Rapidly progressive recurrent hepatitis C virus infection starting 9 days after liver transplantation

Neeraj Saraf, M. Isabel Fiel, Graciela DeBoccardo, Sukru Emre, Thomas D. Schiano

Research output: Contribution to journalArticle

21 Scopus citations

Abstract

Early histological recurrence of hepatitis C after liver transplantation (LT) has a negative impact on patient and graft survival. We report a case of histological recurrence of HCV occurring in the second week after LT. A 75-year-old woman with chronic HCV and hepatocellular carcinoma underwent LT with an organ from a 75-year-old HCV-negative deceased donor. After an uneventful early postoperative period, an increase in the transaminases was observed, and on postoperative day 9 day, the alanine aminotransferase (ALT) was 673 IU/mL and aspartate aminotransferase (AST) 300 IU/mL, with normal alkaline phosphatase and bilirubin. Analysis of liver biopsy samples showed diffuse necroinflammatory changes with acidophilic bodies and concomitant mild acute cellular rejection. Subsequently there was a further increase in the transaminases, and on postoperative day 13, the AST rose to 445 IU/mL and ALT to 992 IU/mL. Repeat biopsy was performed, and analysis of the samples revealed lymphocytic portal inflammation with lymphoid aggregates and mild interface hepatitis, parenchymal necrosis, activation of sinusoidal lining cells, and mild steatosis. The biopsy sample was characteristic for HCV recurrence. The HCV RNA level was 84,000,000 copies/mL, and markers for other viral causes were not present. The patient became jaundiced and her course progressively worsened. She died on day 87 after transplantation. To our knowledge, this is the earliest reported case of histological recurrence of HCV after LT. It illustrates the importance of older donor and recipient age in the same patient as cofactors for early HCV recurrence and poor outcome.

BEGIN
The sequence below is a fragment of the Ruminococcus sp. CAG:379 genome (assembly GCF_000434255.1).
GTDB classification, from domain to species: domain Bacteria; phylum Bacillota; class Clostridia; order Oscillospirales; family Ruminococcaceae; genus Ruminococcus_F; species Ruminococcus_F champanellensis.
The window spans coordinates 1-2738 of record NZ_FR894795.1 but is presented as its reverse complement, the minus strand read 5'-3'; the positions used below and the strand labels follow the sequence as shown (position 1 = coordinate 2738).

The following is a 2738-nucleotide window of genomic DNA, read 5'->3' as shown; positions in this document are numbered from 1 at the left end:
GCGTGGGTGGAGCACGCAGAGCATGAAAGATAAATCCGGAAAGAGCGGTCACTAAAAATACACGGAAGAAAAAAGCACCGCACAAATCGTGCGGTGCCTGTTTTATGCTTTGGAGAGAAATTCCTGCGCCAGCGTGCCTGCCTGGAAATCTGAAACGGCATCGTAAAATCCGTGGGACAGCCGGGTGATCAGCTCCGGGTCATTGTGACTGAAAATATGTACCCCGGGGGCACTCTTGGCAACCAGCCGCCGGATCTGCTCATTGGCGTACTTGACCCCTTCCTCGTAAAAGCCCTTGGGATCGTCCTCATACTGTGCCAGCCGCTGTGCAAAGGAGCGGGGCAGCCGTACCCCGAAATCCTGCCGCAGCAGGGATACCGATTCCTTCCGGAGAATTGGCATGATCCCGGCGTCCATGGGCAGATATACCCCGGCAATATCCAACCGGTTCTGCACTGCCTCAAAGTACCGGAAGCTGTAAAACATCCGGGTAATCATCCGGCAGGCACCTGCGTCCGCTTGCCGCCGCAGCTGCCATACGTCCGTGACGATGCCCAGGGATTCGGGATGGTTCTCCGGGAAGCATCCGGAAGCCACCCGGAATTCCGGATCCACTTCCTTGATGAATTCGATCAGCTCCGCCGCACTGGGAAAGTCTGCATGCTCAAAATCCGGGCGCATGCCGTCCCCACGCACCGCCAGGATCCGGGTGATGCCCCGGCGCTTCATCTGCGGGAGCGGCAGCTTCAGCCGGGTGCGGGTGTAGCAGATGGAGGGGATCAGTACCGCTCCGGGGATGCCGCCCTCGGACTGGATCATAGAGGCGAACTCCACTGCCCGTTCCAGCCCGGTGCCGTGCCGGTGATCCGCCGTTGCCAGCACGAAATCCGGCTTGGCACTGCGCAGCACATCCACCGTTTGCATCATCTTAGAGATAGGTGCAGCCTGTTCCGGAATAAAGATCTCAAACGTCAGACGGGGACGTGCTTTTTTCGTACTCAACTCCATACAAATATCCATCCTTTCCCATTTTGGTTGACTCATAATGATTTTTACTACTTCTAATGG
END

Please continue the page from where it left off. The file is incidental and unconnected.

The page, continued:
Original languageEnglish (US)
Pages (from-to)913-917
Number of pages5
JournalLiver Transplantation
Volume13
Issue number6
DOIs
StatePublished - Jun 1 2007

ASJC Scopus subject areas

  • Surgery
  • Hepatology
  • Transplantation

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